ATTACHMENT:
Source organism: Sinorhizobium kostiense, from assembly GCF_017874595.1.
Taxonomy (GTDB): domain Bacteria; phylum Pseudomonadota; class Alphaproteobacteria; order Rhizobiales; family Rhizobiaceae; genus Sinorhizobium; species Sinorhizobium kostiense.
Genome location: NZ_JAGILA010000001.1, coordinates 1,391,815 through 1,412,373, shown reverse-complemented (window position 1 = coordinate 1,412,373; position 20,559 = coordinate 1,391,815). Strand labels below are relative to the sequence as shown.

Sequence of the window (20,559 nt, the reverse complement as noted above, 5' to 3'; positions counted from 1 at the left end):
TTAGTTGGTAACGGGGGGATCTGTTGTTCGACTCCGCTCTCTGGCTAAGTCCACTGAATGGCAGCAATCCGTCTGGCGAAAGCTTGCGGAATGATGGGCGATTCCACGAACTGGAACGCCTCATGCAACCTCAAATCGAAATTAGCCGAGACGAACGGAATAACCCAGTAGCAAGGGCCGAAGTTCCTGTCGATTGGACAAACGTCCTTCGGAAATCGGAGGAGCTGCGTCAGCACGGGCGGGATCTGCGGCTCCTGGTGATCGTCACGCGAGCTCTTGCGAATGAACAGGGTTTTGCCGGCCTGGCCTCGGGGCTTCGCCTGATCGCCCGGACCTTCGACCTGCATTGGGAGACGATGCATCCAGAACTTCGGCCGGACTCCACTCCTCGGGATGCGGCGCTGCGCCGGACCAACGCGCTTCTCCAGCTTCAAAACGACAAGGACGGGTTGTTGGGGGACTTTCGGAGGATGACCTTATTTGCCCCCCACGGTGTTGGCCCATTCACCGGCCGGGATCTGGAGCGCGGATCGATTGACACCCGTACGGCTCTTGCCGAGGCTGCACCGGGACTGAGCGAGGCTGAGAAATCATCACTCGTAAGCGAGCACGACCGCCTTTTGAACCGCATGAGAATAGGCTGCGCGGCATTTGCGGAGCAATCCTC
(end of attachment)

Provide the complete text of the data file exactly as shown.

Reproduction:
Source organism: Sinorhizobium kostiense, from assembly GCF_017874595.1.
Taxonomy (GTDB): domain Bacteria; phylum Pseudomonadota; class Alphaproteobacteria; order Rhizobiales; family Rhizobiaceae; genus Sinorhizobium; species Sinorhizobium kostiense.
Genome location: NZ_JAGILA010000001.1, coordinates 1,391,815 through 1,412,373, shown reverse-complemented (window position 1 = coordinate 1,412,373; position 20,559 = coordinate 1,391,815). Strand labels below are relative to the sequence as shown.

Sequence of the window (20,559 nt, the reverse complement as noted above, 5' to 3'; positions counted from 1 at the left end):
TTAGTTGGTAACGGGGGGATCTGTTGTTCGACTCCGCTCTCTGGCTAAGTCCACTGAATGGCAGCAATCCGTCTGGCGAAAGCTTGCGGAATGATGGGCGATTCCACGAACTGGAACGCCTCATGCAACCTCAAATCGAAATTAGCCGAGACGAACGGAATAACCCAGTAGCAAGGGCCGAAGTTCCTGTCGATTGGACAAACGTCCTTCGGAAATCGGAGGAGCTGCGTCAGCACGGGCGGGATCTGCGGCTCCTGGTGATCGTCACGCGAGCTCTTGCGAATGAACAGGGTTTTGCCGGCCTGGCCTCGGGGCTTCGCCTGATCGCCCGGACCTTCGACCTGCATTGGGAGACGATGCATCCAGAACTTCGGCCGGACTCCACTCCTCGGGATGCGGCGCTGCGCCGGACCAACGCGCTTCTCCAGCTTCAAAACGACAAGGACGGGTTGTTGGGGGACTTTCGGAGGATGACCTTATTTGCCCCCCACGGTGTTGGCCCATTCACCGGCCGGGATCTGGAGCGCGGATCGATTGACACCCGTACGGCTCTTGCCGAGGCTGCACCGGGACTGAGCGAGGCTGAGAAATCATCACTCGTAAGCGAGCACGACCGCCTTTTGAACCGCATGAGAATAGGCTGCGCGGCATTTGCGGAGCAATCCTC